Emotional appeals influence what people think and believe Everyone makes decisions based on feelings Words, images, and sounds can arouse emotions Think about the “chill down the spine” or “pit of the stomach”
Create sympathy from the audience Make people aware of how much they owe others Persuade people to hate an enemy, and rally against that enemy Help people imagine suffering, so they will strive to relieve it
Makes logical claims stronger Must be careful not to lay on too much, it makes audiences uncomfortable Consider the Duke case:
Using humor can put audience at ease, making them more open Can be easier to make a point with humor EXAMPLE— “The third reason consumers don’t read manuals is that many consumers are men. We men would rather hook up our new DVD player in such a way that it ignites the DVDs and shoots them across the room-like flaming UFOs-than admit that the manual writer possesses a more manly technological manhood than we do.” Dave Berry
“To be sure, it was natural to assume at first that Nifong had a case. Why else would be confidently declare the players guilty? But many academics and journalists continued to presume guilt months after massive evidence of innocence poured into the public record. Indeed, some professors persisted in attacks even after the three defendants were declared innocent by the N.C. Attorney General-an almost unthinkable event.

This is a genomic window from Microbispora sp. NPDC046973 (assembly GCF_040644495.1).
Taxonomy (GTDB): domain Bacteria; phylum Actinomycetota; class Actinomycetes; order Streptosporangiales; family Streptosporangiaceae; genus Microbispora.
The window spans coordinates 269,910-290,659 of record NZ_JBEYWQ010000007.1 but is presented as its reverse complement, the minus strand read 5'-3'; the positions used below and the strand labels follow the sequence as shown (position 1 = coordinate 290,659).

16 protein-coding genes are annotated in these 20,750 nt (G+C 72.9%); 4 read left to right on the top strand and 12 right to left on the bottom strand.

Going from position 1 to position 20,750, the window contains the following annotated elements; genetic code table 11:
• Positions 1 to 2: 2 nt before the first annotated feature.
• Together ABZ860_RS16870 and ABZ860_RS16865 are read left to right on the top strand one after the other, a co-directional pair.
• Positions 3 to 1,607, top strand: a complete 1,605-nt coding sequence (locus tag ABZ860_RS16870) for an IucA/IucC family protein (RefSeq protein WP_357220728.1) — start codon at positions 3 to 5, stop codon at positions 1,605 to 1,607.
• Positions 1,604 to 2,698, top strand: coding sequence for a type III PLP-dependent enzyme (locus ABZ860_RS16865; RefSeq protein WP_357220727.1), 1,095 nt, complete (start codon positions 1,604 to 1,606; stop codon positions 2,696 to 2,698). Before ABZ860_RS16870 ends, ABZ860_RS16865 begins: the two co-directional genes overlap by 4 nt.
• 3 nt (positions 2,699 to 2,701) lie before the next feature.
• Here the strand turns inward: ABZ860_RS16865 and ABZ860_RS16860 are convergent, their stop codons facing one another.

Brushing aside concerns with the ‘truth’…about the incident as one put it, these faculty ideologues just changed their indictments from rape to drunkenness (hardly a rarity in college); exploiting poor black women (the players had expected white and Hispanic strippers); and being born white, male and prosperous.
This shameful conduct was rooted in a broader trend toward subordinating facts and evidence to faith based ideological posturing. Worse, the ascendant ideology, especially in academia, is an obsession with the fantasy that oppression of minorities and women by privileged white men remains rampant in America. Its crude stereotyping of white men, especially athletes, resembles old-fashioned racism and sexism.” from “Guilty in the Duke Case”
Humor allows people to admit mistakes Example: George Bush “Those stories about my intellectual capacity do get under my skin. You know, for a while I even thought my staff believed it. There on my schedule first thing every morning it said, ‘Intelligence briefing.’”
Ridicule is aimed at a particular target Ridicule is a two- edged sword and can discredit writer’s completely
Don’t play with your readers’ emotions Think about how you want readers to feel Consider this: Will readers be more inclined to agree with you if you make them feel envy or would it be better to arouse their sense of fairness?